- A majority (85%) of U.S.-based CFOs responding to the recent Q2 2021 CNBC Global CFO Council survey said their boards have had a formal discussion about recent cybersecurity attacks.
- Cyber threats need to be considered a risk the same as litigation, natural disaster, and supply chain risk.
A majority (85%) of U.S.-based CFOs responding to the recent Q2 2021 CNBC Global CFO Council survey said their boards have had a formal discussion about recent cybersecurity attacks and the aftermath of the events. But even though directors are having these conversations, experts say they don't always know the right questions to ask to help guide their companies to the best solutions.
The critical nature of these conversations was underscored over the Fourth of July holiday weekend when information technology company Kaseya confirmed that it had suffered a "sophisticated cyberattack" on its VSA software — a set of tools used to remotely monitor and manage computers. Kaseya's software is used by large IT companies that contract out to hundreds of smaller businesses.
"Cyber security needs to be managed like any other risk," says Jim Lewis, senior vice president and director of the Strategic Technologies Program at the Center for Strategic and International Studies. "The dilemma is that boards don't know what the standards are, what's risky and what isn't." Without that basic framework, it's impossible for directors to know the right questions to ask CEOs and chief technology officers to determine how vulnerable their companies actually are.
Michael Daniel, the president and CEO of the Cyber Threat Alliance and a former cybersecurity coordinator on the National Security Council Staff under President Obama, says the best place for directors to begin is to ask whether the CEO and other senior leaders are thinking through what cyber risk means for their company. "Just like litigation risk or natural disaster risk, cyber risk is something that directors need to be talking about with the CEO," he says.
An effective conversation will allow boards to start with these three questions: How is the company positioned to prevent a ransomware attack in the first place? Is there a way for the company to know a ransomware attack is in process? What is the plan for responding to a ransom demand?
Beyond that, boards should be asking how often data is backed up and how confident management is that backups would remain unaffected should there be a ransomware attack. CTO's and other IT leaders can reassure boards by informing them how backups are stored (offline and kept in a different location from the network or in a cloud service) and how confident the company is that it would be able to recover data from these backups.
Directors should also seek to widen the lens.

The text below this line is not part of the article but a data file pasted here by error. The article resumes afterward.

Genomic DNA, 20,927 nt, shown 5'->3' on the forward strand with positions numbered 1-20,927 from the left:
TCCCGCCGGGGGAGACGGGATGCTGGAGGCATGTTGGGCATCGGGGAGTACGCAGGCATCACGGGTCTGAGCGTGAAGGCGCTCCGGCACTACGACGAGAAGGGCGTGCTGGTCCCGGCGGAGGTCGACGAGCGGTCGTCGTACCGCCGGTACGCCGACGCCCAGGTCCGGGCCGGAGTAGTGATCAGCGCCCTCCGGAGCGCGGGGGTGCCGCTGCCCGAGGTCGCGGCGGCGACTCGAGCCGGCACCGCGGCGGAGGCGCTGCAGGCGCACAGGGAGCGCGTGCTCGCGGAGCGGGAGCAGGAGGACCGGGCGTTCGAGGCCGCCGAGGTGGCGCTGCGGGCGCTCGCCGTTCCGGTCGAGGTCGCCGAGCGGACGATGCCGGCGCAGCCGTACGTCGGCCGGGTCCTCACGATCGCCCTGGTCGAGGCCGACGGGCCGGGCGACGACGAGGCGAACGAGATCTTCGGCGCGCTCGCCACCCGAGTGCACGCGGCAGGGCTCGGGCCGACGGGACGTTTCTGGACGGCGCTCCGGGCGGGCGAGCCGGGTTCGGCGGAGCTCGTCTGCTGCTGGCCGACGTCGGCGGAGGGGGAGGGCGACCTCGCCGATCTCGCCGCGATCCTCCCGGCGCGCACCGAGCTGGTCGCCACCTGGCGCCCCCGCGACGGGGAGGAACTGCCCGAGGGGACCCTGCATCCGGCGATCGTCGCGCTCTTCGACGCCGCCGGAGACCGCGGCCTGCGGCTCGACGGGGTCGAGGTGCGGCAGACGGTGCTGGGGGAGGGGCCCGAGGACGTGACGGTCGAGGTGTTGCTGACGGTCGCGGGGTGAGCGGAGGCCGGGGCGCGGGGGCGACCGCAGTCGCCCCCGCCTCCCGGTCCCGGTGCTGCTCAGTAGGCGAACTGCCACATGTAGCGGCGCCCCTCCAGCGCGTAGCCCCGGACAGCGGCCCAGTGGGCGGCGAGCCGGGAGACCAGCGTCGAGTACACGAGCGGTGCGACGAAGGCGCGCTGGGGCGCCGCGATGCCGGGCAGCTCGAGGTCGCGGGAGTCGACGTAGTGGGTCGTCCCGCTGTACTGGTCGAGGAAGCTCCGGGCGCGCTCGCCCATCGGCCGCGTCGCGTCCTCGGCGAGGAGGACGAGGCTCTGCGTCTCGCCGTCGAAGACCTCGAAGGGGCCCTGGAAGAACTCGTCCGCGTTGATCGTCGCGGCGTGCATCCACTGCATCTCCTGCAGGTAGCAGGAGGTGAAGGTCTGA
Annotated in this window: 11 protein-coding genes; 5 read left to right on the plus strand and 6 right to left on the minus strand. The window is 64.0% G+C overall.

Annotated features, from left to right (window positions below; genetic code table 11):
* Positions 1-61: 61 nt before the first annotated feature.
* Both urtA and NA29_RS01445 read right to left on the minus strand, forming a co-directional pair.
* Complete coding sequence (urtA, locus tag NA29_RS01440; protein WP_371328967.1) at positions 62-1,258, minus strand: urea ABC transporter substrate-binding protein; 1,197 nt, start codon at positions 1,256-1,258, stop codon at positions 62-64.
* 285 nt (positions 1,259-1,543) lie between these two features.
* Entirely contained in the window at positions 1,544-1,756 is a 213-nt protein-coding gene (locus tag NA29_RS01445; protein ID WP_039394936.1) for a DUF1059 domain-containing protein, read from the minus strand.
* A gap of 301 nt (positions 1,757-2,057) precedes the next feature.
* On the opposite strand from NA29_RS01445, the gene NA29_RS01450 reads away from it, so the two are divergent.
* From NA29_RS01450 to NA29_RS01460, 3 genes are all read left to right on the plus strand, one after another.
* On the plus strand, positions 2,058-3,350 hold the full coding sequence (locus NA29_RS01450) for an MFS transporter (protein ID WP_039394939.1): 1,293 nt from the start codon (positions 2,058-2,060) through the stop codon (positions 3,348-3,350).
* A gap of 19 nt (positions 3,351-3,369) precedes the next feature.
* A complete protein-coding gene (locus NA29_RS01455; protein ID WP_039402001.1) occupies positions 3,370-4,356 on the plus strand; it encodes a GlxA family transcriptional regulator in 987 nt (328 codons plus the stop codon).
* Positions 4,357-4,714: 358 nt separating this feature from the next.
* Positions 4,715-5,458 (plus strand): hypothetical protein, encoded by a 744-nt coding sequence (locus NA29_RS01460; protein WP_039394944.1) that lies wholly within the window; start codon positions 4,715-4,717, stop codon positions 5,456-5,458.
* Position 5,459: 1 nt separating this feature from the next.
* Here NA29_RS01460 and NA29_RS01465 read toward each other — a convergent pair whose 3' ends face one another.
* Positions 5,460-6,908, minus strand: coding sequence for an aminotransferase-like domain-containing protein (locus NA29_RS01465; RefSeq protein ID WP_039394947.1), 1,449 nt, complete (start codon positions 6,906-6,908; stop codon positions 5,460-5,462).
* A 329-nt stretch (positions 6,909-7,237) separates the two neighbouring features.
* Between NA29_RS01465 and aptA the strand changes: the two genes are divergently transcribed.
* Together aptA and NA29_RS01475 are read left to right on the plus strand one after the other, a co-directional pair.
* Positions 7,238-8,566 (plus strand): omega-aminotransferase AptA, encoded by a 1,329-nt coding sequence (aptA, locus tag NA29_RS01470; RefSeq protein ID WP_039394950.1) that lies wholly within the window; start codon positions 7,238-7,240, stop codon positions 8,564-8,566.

"It's not enough for the board to ask about how the company would respond to a ransomware attack from a technical standpoint," Daniel says. "The board should be discussing the legal perspective and the communications plan for the workforce, customers, and vendors. This is all part of a critical response plan for a cyber attack."
One of the reasons why conversations at the board level are not as robust as they could be is that companies are "becoming numb" to cyberattacks, says Nicola Morini Bianzino, the global chief technology officer at Ernst & Young.
"On the one hand they are devastating events that can have a massive brand and reputational impact," he says. But when speaking with clients, Bianzino says he is not hearing that cybersecurity is a top priority.
"It's almost as if they're saying 'if I shut my eyes it will go away, or the FBI will step in and fix it, or I will just pay and I don't want to hear about it anymore.'"
None of those approaches will solve the problem, he says. "Cybersecurity is a mission-critical item," Bianzino explains. "There isn't a single CEO of any company in any sector that has the luxury to leave the cybersecurity question of strategy to one individual within the organization." Especially, he adds, when most of the time that individual is not even at the level of the C-suite, but rather reports to the COO or the CFO.
Compounding the problem is that often, when the board does hear from a CTO or chief information officer, the message is heavy with technical terminology. "I would argue that one of the critical skills that a CISO or a CTO needs is the ability to translate from the technical to the executive," says Daniel. "The board should be able to ask the questions it has and management should be able to answer them in terms that the board members can understand. That's not always happening."
One of the most debated aspects of cyberattacks is whether a company should pay ransom or not. Roughly 62% of the CFOs responding to the CNBC Global CFO Council survey, for instance, said that Colonial Pipeline had "no choice but to pay the ransom" after DarkSide cybercriminals hacked its IT network, crippling fuel deliveries up and down the East Coast in early May.
But while the board has a fiduciary responsibility to protect the value of a company, Lewis says he doesn't believe that CEOs should be asking directors for sign off on a ransom payment if that's the decision that is reached.
"The C-suite does not need to be asking the board's permission, but they do need to inform them that this is taking place," he says. "The last thing you want is for your board to wake up the next day and read about it in the business press."